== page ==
Wednesday, 28 May 2008

Modern Theology Course?

Over the last week or so I have been thinking on the lines of what sort of course could introduce ordinary churchfolk to modern theology, to begin to bridge the gap said to exist between clergy and many in the laity. Such a course would have to be introductory and on voluntary adult education principles (that is a resource, a discussion, an activity possibly, and drawing on thoughts and experiences already existing) whilst providing information. If the course was a package, then there could be additional resources online that would also attract in others wishing to make use of the course.

Each topic would involve the questions: what issue/s were the theologians involved trying to tackle, what did they present (in much summary form) and what were the consequences of what they presented. This would be a theology course, and yet involve some background of, let's call it, theological sociology. These would be the headings of a course, biased towards England/ Europe with US theology input and somewhat Anglican too, but not exclusively (and updated):

  1. Introduction session
  2. Karl Barth - neo-Calvinism
  3. Emil Brunner - up and down
  4. Dietrich Bonhoeffer - on to secular theology
  5. Reinhold Niebuhr - pragmatism
  6. Paul Tillich - ultimate questions
  7. Rudolf Bultmann - demythologising
  8. Hans Kung - all rounder
  9. Modern theologians - summary
  10. Victorian Oxford Movement and after
  11. Victorian Evangelicalism and after
  12. Essays and Reviews
  13. Traditionalisms from the past (eg Thomist theology, Anselm, Puritans, etc.)
  14. Background and shadows - summary
  15. 1938 Church of England Doctrine Commission
  16. Honest to God and Debate - metaphors and mixing Bultmann, Tillich and Bonhoeffer
  17. The Myth of God Incarnate - meanings of myth
  18. Theology of David Jenkins - using Barth and Bonhoeffer
  19. Evangelical reactions - National Evangelical Anglican Congress (NEAC) 1967 and after
  20. Feminist theology - Sallie McFague and Rosemary Radford Ruether
  21. Faiths - John Hick and exclusivists, inclusivists, pluralists and universalists
  22. Postmodern theology - nihilist textualism and Radical Orthodoxy
  23. Movements summary
  24. Theological issues for the future
These 24 topic areas would cover at least a whole year (if not two) with some topics lasting two sessions. The trick of the course design - if possible - is to translate by resources complex theologies down to summary points and presentations around which folks could make their discussions and, if so moved, go off and do some of their own finding out. There would not be homework as such - just tasters of these all the way along the line so that people get a picture of theology through the twentieth century and where it has landed now.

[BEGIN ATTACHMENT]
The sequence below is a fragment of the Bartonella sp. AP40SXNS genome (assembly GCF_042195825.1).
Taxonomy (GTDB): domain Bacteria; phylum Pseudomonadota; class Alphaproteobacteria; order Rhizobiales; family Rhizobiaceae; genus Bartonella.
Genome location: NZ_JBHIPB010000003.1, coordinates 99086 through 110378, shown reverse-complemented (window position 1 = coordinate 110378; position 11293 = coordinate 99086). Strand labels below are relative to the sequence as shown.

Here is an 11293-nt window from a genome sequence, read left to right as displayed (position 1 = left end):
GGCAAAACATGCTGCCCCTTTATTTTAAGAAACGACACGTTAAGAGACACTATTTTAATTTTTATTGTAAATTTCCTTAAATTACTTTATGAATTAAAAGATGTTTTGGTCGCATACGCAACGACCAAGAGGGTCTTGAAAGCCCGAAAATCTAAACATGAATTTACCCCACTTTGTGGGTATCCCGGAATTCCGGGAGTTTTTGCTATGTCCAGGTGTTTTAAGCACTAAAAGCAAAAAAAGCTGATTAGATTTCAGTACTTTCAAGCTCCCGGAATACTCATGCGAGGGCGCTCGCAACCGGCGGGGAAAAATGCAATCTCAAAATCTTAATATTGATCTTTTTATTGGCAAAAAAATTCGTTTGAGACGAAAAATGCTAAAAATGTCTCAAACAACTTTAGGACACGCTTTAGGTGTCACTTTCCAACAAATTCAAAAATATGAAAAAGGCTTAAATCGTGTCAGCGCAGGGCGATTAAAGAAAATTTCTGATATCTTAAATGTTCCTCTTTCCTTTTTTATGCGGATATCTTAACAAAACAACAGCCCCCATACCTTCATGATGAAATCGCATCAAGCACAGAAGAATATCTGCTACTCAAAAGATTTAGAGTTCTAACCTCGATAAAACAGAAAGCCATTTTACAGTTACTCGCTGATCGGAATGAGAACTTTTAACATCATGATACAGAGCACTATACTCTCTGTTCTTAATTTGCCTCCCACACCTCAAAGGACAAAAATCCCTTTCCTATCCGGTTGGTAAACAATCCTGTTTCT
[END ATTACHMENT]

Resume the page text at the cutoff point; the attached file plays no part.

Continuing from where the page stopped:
Of course such a structure does lend itself to a more complex treatment, and such a course could have a higher level method too. Each week someone makes a short presentation followed by discussion, and during the course half way through can ask each person to do a little writing on a subject of interest at which sessions are made available for presentation and discussion. The best way to do this in a church setting would be on a rerun of the structure but using deeper resources and tackling the issues again having done the basic course right through. Indeed the structure allows for continuing education, multiple runs and specialisation into one or two topics.


Doorman-Priest said...

No room for Moltmann?

Pluralist (Adrian Worsfold) said...

I knew this would happen. The idea is to inform people who are aware of Robinsons, Jenkins, Cupitt, and put them into context. You get the background in the modern theologians, and the background to the background, and the controversies, and some around, and the ways to the future.

Mystical Seeker said...

Well, for what it's worth, I was noticing that process theology (Hartshorne, Cobb, Griffin) does not seem to be on the list either. I guess everyone can nitpick about their favorite theologian not being included on that list, of course.

Pluralist (Adrian Worsfold) said...

Elsewhere has come the comment of no post-colonial theology, no after the holocaust theology, no liberation theology, and that this is as comprehensive as high level training in spread...

The idea is that we have these controversies in the recent past, and that there are main signposts and backgrounds, and it is a rather narrow English perspective too, and I was thinking I could take Emil Brunner out (a moderating of Barth) and even Niebuhr - but these are individuals who've set up the modern perspective...

It could be fiddled with all over the place of course.

I suppose there needs more place for science, politics, world, even ecology (though partly in Sallie McFague), and the experience of loss of deity (as in holocaust, modern thinking). This is a two year programme!

I welcome these comments. I'll do a revised list later, I think.